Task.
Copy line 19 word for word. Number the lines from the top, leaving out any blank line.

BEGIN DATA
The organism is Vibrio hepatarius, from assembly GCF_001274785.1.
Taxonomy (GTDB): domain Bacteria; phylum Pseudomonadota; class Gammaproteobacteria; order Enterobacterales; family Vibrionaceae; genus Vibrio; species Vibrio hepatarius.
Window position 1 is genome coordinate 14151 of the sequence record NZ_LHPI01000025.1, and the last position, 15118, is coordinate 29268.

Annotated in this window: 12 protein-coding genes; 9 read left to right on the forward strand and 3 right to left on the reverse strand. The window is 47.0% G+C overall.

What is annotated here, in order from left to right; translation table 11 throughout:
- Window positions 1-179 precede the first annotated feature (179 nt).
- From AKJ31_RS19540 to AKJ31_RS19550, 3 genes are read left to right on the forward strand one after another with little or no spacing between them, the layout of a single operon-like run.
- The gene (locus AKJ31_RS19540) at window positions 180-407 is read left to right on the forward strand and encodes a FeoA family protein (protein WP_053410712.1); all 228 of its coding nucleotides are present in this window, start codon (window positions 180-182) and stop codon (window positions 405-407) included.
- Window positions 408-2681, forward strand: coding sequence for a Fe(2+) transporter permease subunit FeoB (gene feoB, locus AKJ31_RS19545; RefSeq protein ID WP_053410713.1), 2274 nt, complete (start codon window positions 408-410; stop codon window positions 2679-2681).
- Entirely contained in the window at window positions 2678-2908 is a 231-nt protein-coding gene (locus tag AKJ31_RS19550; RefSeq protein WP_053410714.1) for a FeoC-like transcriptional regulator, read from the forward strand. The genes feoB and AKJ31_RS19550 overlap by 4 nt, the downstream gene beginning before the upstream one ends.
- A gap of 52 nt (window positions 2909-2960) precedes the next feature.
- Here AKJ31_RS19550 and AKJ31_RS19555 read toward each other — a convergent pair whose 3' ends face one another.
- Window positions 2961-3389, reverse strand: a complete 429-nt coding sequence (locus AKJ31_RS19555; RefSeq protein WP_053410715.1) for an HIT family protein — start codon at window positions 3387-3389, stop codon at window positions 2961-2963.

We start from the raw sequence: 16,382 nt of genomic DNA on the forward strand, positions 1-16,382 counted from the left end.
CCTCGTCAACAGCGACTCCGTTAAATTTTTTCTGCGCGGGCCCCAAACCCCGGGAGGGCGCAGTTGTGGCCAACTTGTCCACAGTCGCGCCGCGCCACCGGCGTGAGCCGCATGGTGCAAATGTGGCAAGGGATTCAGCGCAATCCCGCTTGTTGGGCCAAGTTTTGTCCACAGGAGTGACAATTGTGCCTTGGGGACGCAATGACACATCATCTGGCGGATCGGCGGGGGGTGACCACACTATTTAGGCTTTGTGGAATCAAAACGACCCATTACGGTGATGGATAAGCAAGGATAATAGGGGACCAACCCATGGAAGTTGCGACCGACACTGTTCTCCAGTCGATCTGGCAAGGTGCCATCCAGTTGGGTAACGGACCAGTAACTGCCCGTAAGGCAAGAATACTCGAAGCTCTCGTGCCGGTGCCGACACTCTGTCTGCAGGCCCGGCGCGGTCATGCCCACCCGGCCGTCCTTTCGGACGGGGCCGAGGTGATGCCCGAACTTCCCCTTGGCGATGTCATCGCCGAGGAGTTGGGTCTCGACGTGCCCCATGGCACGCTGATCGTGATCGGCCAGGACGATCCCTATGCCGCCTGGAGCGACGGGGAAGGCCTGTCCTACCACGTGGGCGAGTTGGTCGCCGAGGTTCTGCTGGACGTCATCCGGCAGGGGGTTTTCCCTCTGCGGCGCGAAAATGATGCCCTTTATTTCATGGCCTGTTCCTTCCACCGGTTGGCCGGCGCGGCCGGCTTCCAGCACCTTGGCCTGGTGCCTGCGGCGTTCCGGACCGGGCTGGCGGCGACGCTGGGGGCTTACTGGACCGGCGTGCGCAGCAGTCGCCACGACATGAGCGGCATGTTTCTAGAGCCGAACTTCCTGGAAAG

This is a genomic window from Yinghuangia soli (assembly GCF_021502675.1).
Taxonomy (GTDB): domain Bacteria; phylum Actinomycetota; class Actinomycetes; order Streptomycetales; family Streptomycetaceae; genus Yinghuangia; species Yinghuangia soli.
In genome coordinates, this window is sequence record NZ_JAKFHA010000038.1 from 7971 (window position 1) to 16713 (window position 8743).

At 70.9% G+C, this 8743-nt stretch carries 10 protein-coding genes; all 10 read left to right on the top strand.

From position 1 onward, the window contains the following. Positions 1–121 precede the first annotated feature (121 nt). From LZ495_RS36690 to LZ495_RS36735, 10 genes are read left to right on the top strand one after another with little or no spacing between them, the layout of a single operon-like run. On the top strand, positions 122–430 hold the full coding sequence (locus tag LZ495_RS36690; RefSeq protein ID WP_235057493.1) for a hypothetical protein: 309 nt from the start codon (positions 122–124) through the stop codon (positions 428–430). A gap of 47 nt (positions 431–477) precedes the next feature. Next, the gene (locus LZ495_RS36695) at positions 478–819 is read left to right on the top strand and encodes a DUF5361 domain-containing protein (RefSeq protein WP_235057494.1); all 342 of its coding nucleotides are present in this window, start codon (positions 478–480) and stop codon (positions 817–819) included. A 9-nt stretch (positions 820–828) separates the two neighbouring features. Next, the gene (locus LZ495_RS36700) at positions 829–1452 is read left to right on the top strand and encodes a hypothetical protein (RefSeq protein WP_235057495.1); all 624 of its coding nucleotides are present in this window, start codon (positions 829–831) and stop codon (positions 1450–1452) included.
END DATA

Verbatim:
At 70.9% G+C, this 8743-nt stretch carries 10 protein-coding genes; all 10 read left to right on the top strand.